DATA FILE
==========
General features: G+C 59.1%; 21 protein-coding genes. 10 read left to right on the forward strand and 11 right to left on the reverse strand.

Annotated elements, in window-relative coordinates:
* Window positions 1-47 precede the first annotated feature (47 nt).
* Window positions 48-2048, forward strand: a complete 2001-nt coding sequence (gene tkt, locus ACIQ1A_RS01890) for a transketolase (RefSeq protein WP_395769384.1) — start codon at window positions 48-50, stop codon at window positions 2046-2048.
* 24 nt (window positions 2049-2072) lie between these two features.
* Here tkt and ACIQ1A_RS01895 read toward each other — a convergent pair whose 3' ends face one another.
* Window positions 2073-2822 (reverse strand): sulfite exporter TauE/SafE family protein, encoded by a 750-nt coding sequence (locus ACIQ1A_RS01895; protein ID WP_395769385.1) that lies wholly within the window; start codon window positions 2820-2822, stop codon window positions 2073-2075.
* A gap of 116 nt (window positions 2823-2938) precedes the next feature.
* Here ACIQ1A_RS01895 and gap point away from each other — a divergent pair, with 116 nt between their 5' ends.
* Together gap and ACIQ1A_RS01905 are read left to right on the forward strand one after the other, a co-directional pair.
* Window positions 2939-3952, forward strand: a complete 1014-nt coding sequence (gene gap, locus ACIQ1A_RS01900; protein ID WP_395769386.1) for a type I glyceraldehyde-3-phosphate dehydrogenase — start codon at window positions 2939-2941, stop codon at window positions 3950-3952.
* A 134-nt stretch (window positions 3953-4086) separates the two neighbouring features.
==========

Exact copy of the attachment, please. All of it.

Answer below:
General features: G+C 59.1%; 21 protein-coding genes. 10 read left to right on the forward strand and 11 right to left on the reverse strand.

Annotated elements, in window-relative coordinates:
* Window positions 1-47 precede the first annotated feature (47 nt).
* Window positions 48-2048, forward strand: a complete 2001-nt coding sequence (gene tkt, locus ACIQ1A_RS01890) for a transketolase (RefSeq protein WP_395769384.1) — start codon at window positions 48-50, stop codon at window positions 2046-2048.
* 24 nt (window positions 2049-2072) lie between these two features.
* Here tkt and ACIQ1A_RS01895 read toward each other — a convergent pair whose 3' ends face one another.
* Window positions 2073-2822 (reverse strand): sulfite exporter TauE/SafE family protein, encoded by a 750-nt coding sequence (locus ACIQ1A_RS01895; protein ID WP_395769385.1) that lies wholly within the window; start codon window positions 2820-2822, stop codon window positions 2073-2075.
* A gap of 116 nt (window positions 2823-2938) precedes the next feature.
* Here ACIQ1A_RS01895 and gap point away from each other — a divergent pair, with 116 nt between their 5' ends.
* Together gap and ACIQ1A_RS01905 are read left to right on the forward strand one after the other, a co-directional pair.
* Window positions 2939-3952, forward strand: a complete 1014-nt coding sequence (gene gap, locus ACIQ1A_RS01900; protein ID WP_395769386.1) for a type I glyceraldehyde-3-phosphate dehydrogenase — start codon at window positions 2939-2941, stop codon at window positions 3950-3952.
* A 134-nt stretch (window positions 3953-4086) separates the two neighbouring features.